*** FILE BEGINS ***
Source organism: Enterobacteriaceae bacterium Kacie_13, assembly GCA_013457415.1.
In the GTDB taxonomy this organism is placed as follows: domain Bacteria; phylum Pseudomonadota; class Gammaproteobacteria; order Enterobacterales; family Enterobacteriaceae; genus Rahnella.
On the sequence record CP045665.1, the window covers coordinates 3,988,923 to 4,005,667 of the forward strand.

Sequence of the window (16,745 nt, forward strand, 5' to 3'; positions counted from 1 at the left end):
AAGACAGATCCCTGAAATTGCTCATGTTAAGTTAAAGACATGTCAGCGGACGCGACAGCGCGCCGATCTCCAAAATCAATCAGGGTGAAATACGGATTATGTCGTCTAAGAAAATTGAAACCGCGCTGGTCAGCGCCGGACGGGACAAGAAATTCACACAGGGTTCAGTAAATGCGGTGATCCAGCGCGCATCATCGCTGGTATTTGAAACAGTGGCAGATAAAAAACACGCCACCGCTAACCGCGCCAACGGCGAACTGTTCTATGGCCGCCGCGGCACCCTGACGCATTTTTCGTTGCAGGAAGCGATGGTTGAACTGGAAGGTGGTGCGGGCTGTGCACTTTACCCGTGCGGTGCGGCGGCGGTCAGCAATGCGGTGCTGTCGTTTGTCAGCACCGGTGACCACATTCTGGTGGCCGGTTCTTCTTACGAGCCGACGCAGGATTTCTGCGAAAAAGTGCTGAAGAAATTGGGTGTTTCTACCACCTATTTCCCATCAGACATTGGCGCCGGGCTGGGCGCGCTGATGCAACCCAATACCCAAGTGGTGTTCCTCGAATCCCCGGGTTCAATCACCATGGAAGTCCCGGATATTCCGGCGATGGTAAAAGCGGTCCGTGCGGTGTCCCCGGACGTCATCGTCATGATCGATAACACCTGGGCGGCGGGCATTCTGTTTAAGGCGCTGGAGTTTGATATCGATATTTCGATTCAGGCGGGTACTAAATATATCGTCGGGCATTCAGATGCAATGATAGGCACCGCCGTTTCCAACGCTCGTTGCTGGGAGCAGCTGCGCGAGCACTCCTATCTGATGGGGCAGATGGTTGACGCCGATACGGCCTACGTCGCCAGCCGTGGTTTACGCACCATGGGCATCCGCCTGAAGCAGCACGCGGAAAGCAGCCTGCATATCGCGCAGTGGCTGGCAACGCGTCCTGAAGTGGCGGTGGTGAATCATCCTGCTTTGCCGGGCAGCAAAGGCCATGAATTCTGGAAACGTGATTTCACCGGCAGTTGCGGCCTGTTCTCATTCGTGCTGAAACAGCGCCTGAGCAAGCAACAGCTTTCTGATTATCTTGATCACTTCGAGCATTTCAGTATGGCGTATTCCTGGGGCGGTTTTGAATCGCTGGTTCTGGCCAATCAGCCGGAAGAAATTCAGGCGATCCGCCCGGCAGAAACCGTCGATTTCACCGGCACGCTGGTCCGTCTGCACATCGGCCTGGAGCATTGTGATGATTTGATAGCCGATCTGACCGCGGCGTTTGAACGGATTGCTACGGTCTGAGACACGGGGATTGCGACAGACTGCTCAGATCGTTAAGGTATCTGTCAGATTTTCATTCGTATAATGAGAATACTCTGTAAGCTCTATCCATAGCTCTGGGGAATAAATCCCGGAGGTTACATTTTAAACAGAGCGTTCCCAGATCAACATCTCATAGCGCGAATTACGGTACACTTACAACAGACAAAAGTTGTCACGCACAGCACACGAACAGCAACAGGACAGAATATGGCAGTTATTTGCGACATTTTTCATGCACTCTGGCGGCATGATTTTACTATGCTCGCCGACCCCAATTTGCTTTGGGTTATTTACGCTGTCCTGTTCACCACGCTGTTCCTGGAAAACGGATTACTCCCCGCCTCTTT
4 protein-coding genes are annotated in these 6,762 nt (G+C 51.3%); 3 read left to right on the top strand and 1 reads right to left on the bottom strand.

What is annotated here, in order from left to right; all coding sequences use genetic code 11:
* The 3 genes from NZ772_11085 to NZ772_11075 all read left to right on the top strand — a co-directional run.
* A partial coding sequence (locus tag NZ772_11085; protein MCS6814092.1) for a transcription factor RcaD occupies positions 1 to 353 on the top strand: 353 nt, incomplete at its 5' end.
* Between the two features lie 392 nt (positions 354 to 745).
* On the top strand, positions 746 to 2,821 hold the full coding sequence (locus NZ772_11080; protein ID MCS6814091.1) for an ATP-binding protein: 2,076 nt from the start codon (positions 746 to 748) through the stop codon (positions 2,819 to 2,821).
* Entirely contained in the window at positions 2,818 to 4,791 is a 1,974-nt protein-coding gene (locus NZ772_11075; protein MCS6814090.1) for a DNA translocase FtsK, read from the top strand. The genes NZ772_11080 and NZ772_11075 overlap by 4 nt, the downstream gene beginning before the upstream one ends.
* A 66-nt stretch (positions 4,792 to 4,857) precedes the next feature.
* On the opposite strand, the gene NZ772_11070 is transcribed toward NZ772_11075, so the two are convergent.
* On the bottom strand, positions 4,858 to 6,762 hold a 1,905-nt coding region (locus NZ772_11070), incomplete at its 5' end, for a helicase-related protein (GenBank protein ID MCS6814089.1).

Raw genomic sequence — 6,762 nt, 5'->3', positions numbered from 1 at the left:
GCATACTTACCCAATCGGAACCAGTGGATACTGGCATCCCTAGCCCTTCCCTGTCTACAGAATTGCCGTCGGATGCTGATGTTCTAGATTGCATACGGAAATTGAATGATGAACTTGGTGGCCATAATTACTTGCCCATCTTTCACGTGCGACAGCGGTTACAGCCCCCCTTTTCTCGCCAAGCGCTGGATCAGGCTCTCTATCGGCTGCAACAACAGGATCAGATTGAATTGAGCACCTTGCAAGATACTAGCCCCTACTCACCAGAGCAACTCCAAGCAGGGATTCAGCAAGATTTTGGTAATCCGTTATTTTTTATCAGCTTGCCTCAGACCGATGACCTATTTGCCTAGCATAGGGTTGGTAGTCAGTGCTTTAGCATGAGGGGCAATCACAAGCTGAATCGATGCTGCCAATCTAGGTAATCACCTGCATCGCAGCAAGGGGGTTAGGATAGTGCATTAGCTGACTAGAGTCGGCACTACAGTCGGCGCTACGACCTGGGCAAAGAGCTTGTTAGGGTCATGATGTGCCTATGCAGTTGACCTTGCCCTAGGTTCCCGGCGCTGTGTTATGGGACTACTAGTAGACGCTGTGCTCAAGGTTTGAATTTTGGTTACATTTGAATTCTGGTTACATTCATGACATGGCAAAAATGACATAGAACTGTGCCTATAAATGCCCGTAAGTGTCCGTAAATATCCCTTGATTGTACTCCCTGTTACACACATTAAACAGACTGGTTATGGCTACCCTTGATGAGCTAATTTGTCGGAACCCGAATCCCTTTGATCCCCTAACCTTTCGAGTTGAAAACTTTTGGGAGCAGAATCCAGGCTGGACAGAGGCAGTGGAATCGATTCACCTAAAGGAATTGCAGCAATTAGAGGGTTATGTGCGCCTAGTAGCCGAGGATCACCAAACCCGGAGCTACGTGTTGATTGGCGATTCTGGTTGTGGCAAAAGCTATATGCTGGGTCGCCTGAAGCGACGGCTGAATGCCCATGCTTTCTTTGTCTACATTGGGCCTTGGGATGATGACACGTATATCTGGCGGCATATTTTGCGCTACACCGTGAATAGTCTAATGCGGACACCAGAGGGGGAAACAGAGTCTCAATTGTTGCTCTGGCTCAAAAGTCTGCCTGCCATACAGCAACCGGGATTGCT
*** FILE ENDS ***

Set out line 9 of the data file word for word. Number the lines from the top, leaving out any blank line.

* A partial coding sequence (locus tag NZ772_11085; protein MCS6814092.1) for a transcription factor RcaD occupies positions 1 to 353 on the top strand: 353 nt, incomplete at its 5' end.